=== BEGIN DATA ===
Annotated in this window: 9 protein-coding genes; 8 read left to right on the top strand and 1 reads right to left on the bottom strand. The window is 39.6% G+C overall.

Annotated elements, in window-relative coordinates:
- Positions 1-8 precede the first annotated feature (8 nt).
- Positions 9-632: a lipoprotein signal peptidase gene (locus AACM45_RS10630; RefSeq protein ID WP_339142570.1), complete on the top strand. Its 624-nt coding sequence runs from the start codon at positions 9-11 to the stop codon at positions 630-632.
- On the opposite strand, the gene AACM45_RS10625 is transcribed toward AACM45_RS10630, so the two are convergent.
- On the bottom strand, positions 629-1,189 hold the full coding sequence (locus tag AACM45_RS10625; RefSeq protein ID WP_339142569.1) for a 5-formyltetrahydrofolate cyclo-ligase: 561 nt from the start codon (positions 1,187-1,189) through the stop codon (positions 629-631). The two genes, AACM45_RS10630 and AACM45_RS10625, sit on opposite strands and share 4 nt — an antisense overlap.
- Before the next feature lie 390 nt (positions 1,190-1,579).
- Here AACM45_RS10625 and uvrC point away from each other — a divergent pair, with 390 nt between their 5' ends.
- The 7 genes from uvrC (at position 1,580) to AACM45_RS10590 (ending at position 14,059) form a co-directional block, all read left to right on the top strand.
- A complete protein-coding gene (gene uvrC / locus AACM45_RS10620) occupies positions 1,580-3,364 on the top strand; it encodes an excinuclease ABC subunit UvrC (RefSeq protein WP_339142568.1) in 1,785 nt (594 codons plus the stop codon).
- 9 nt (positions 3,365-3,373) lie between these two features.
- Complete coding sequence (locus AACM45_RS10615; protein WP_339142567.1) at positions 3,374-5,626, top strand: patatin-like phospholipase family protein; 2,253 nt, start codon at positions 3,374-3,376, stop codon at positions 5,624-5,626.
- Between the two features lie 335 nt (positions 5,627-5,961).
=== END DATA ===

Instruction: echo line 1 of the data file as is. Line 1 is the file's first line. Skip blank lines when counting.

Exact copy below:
Annotated in this window: 9 protein-coding genes; 8 read left to right on the top strand and 1 reads right to left on the bottom strand. The window is 39.6% G+C overall.